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    • CommentRowNumber1.
    • CommentAuthorUrs
    • CommentTimeMay 29th 2022

    starting a stub here, for an entry which we should have had long ago, to complete the pattern of entries listed under “Related entries”.

    What I was really after is seeing if the construction in section 2.4 of

    is genuinely new, or a special case of an existing theorem. The category Rep(𝒜)Rep(\mathcal{A}) considered by these authors should equivalently be that of modules over a monoid in the monoidal category of copresheaves with values in a fixed monoidal model category. Phrased this way, the model structure on this category which these authors present might be expected to be a special case of the general construction of Schewede & Shipley. I haven’t checked yet.

    v1, current

    • CommentRowNumber2.
    • CommentAuthorUrs
    • CommentTimeMay 30th 2022
    • (edited May 30th 2022)

    Let me turn this question around:

    For M\mathbf{M} a monoidal model category and C\mathbf{C} any small category, Func(C,M)Func(\mathbf{C}, \mathbf{M}) should be a monoidal category under tensor product in M\mathbf{M} pointwise over C\mathbf{C}, and for 𝒜Mon(Func(C,M))\mathcal{A} \,\in\, Mon\big(Func(\mathbf{C}, \mathbf{M})\big) it should follow that 𝒜Mod(Func(C,M))\mathcal{A} Mod\big(Func(\mathbf{C}, \mathbf{M}) \big) is a model category with objectwise weak equivalences and fibrations.

    Is this special case of Theorem 4.1 in Schwede & Shipley 2000 explicitly citable from anywhere?

    Because this is – it seems to me – what Sec. 2 in arXiv:2201.06464 re-proves from scratch.

    • CommentRowNumber3.
    • CommentAuthorDmitri Pavlov
    • CommentTimeMay 30th 2022
    • (edited May 30th 2022)

    Re #2: What is the model structure on Func(C,M)?

    For the projective model structure, C should have finite products (at least up to retracts). Otherwise, the monoidal product of two cofibrant objects y(c_1)⊗m_1 and y(c_2)⊗m_2 is y(c_1)⨯y(c_2)⊗(m_1⊗m_2), which need not be cofibrant if y(c_1)⨯y(c_2) is not representable (or a retract of a representable).

    If C does have finite products, then Func(C,M) is indeed a monoidal model category once we equip it with the projective model structure. This is trivial to check using generating (acyclic) cofibrations.

    For A-modules to admit a model structure, you need an additional condition, e.g., the monoid axiom.

    • CommentRowNumber4.
    • CommentAuthorUrs
    • CommentTimeMay 30th 2022

    Thanks. True, these authors allow any small 𝒞\mathcal{C} and the intended example (Ex. 2.2) does not have products.

    So maybe these mathematical field theorists filled an actual gap in the model category literature then! :-)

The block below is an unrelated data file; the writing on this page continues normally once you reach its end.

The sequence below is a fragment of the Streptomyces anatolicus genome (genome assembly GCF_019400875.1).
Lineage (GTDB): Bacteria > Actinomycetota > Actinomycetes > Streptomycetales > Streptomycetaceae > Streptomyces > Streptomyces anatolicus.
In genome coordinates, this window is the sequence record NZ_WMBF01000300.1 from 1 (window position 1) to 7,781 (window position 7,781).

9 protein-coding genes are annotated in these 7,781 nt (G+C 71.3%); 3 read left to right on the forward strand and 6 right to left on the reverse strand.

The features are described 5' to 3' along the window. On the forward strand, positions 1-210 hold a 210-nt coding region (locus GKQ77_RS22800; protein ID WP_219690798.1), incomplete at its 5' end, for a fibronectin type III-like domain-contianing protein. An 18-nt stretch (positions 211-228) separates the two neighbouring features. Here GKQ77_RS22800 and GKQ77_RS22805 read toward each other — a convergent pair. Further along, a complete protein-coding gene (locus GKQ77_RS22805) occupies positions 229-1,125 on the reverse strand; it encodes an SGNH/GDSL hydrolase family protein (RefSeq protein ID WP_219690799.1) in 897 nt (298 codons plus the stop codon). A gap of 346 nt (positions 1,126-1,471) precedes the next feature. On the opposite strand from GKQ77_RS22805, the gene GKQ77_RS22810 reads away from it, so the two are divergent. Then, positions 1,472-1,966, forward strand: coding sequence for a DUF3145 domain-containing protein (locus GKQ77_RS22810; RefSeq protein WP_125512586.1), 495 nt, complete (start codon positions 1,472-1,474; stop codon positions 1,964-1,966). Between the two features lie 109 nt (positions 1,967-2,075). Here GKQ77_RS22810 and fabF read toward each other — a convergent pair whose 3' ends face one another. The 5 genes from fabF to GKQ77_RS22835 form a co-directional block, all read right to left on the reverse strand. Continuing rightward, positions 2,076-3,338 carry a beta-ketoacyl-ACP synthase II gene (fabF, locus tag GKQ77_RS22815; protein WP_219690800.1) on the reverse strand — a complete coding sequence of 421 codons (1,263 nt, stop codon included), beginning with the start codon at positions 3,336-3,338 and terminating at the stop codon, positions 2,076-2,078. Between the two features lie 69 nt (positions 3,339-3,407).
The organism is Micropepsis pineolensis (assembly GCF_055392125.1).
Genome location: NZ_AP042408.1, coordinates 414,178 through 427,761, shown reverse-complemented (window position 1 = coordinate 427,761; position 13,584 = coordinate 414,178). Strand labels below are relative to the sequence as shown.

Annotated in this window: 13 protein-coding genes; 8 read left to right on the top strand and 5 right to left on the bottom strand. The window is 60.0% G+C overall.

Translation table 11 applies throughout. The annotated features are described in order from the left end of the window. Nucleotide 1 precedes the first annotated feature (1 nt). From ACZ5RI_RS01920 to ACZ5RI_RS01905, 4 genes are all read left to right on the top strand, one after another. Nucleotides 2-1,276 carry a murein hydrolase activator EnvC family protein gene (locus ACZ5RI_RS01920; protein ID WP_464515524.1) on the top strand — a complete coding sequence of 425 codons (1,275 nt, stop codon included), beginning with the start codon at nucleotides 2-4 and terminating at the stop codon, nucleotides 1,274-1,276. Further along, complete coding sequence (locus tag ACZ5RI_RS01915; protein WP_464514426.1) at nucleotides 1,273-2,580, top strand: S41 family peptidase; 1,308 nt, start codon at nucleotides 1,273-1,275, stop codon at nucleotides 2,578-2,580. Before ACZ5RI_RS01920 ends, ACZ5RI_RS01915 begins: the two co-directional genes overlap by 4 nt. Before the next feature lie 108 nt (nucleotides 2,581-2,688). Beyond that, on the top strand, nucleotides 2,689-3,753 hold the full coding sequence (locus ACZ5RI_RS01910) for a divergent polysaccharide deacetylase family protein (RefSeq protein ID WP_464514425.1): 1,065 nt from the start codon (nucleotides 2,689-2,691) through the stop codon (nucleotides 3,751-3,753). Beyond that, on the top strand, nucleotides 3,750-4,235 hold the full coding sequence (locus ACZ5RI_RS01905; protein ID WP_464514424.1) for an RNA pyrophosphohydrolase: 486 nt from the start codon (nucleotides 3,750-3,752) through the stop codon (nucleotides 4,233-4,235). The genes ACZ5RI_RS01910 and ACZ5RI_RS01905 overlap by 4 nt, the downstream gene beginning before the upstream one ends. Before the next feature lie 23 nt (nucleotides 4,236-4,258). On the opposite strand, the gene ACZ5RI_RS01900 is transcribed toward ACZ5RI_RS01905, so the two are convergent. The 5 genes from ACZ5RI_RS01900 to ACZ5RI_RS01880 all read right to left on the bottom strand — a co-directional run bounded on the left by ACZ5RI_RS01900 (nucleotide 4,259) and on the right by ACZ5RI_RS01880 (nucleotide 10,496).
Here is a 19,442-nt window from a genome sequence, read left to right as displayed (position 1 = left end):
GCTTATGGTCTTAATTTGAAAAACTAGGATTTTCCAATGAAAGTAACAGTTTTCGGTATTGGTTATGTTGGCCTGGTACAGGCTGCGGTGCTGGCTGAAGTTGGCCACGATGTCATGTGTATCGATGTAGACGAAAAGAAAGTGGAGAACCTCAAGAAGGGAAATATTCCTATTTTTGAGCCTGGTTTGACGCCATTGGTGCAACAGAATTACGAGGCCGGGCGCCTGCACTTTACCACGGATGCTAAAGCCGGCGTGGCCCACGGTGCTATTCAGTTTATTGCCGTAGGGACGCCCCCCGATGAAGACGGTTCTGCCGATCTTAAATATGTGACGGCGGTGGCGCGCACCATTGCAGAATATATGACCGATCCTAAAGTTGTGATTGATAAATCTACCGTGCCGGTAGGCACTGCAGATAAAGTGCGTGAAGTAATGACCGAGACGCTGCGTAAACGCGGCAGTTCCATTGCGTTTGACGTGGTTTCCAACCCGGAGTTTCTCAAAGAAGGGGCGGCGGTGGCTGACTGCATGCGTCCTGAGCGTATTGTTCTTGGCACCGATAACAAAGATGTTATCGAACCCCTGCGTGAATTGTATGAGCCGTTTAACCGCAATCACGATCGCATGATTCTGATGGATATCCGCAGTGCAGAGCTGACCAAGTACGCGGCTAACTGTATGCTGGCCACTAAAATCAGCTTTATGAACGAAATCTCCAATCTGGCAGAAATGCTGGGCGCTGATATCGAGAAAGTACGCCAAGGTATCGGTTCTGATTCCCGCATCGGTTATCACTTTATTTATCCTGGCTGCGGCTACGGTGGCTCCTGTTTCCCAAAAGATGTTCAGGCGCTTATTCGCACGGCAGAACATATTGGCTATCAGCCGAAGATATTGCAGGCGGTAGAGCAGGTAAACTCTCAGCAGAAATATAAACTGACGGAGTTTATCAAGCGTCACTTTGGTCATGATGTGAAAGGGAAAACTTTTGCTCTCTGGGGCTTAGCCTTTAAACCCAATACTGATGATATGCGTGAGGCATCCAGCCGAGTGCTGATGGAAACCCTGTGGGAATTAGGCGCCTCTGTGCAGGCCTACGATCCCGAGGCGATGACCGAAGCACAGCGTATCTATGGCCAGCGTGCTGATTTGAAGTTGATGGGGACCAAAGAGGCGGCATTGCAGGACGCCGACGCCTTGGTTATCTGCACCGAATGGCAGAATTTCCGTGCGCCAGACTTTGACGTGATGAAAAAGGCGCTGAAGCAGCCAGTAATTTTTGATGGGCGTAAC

• CommentRowNumber5.
    • CommentAuthorDmitri Pavlov
    • CommentTimeMay 30th 2022

    What is the exact theorem in Section 2 that is being discussed? I see them repeating a lot of well-known facts with proofs, e.g., the construction of the projective model structure.

    • CommentRowNumber6.
    • CommentAuthorUrs
    • CommentTimeMay 30th 2022

    Cor. 2.13 claims the model structure on 𝒜Mod(Func(C,M))\mathcal{A}Mod \big( Func(\mathbf{C}, \mathbf{M}) \big) and Prop. 2.16 the corresponding base change Quillen adjunction.

    • CommentRowNumber7.
    • CommentAuthorDmitri Pavlov
    • CommentTimeMay 30th 2022

    Re #6: The model structure of Corollary 2.13 is indeed a special case of Schwede–Shipley’s Theorem 4.1, part (1). I really don’t understand why they rederived it from scratch, and in much more restrictive setting: they require all objects to be fibrant, which is completely unnecessary.

    • CommentRowNumber8.
    • CommentAuthorUrs
    • CommentTimeMay 31st 2022

    The model structures are clearly the same, but does Schwede&Shipley’s proof apply? I thought you had a point in #3 that checking the assumptions for S&S’s theorem may be nontrivial.

    • CommentRowNumber9.
    • CommentAuthorDmitri Pavlov
    • CommentTimeMay 31st 2022

    If one wants only a model structure on modules, as in Corollary 2.13, then the monoid axiom alone is sufficient, there is no need for the model structure to be monoidal.

    To construct a model structure on monoids, or a monoidal model structure on modules over a commutative monoid, one does need the model structure to be monoidal.

    • CommentRowNumber10.
    • CommentAuthorUrs
    • CommentTimeMay 31st 2022

    Oh, I see. Thanks for pointing this out!

    • CommentRowNumber11.
    • CommentAuthorUrs
    • CommentTimeMay 31st 2022

    I have added (here) a sentence to the entry to clarify this.

    Regarding my original question: I take it that the example of the model structure on modules in a functor category you have not seen discussed elsewhere? It does seem like a fundamental class of examples that deserve to be highlighted.

    • CommentRowNumber12.
    • CommentAuthorDmitri Pavlov
    • CommentTimeMay 31st 2022

    I take it that the example of the model structure on modules in a functor category you have not seen discussed elsewhere? It does seem like a fundamental class of examples that deserve to be highlighted.

    The monoidality of functor category has definitely been discussed before, for example, see the second paragraph of the proof of Proposition 7.9 in my paper https://arxiv.org/abs/1410.5675.

    I am not sure whether I have seen the particular statement about modules in a functor category before, though.

    • CommentRowNumber13.
    • CommentAuthorUrs
    • CommentTimeMay 31st 2022

    Thanks! Have recorded that here

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